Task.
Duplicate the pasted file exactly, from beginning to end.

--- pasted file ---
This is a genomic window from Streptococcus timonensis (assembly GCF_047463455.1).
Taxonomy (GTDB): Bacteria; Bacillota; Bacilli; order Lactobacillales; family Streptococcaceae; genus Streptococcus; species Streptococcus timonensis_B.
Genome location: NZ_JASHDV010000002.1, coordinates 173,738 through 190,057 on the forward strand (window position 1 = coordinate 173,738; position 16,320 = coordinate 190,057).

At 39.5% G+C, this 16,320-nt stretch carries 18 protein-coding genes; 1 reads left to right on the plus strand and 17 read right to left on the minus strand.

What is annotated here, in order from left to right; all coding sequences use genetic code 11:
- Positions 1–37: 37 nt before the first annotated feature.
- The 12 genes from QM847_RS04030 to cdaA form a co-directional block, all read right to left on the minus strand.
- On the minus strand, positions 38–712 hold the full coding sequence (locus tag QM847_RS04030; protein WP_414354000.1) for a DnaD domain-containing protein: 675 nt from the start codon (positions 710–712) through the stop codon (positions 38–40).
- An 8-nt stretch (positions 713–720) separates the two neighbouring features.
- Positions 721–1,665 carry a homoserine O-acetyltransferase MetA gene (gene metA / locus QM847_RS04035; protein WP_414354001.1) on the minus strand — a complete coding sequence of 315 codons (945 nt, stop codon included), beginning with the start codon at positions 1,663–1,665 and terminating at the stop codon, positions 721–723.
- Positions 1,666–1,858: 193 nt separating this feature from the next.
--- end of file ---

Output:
This is a genomic window from Streptococcus timonensis (assembly GCF_047463455.1).
Taxonomy (GTDB): Bacteria; Bacillota; Bacilli; order Lactobacillales; family Streptococcaceae; genus Streptococcus; species Streptococcus timonensis_B.
Genome location: NZ_JASHDV010000002.1, coordinates 173,738 through 190,057 on the forward strand (window position 1 = coordinate 173,738; position 16,320 = coordinate 190,057).

At 39.5% G+C, this 16,320-nt stretch carries 18 protein-coding genes; 1 reads left to right on the plus strand and 17 read right to left on the minus strand.

What is annotated here, in order from left to right; all coding sequences use genetic code 11:
- Positions 1–37: 37 nt before the first annotated feature.
- The 12 genes from QM847_RS04030 to cdaA form a co-directional block, all read right to left on the minus strand.
- On the minus strand, positions 38–712 hold the full coding sequence (locus tag QM847_RS04030; protein WP_414354000.1) for a DnaD domain-containing protein: 675 nt from the start codon (positions 710–712) through the stop codon (positions 38–40).
- An 8-nt stretch (positions 713–720) separates the two neighbouring features.
- Positions 721–1,665 carry a homoserine O-acetyltransferase MetA gene (gene metA / locus QM847_RS04035; protein WP_414354001.1) on the minus strand — a complete coding sequence of 315 codons (945 nt, stop codon included), beginning with the start codon at positions 1,663–1,665 and terminating at the stop codon, positions 721–723.
- Positions 1,666–1,858: 193 nt separating this feature from the next.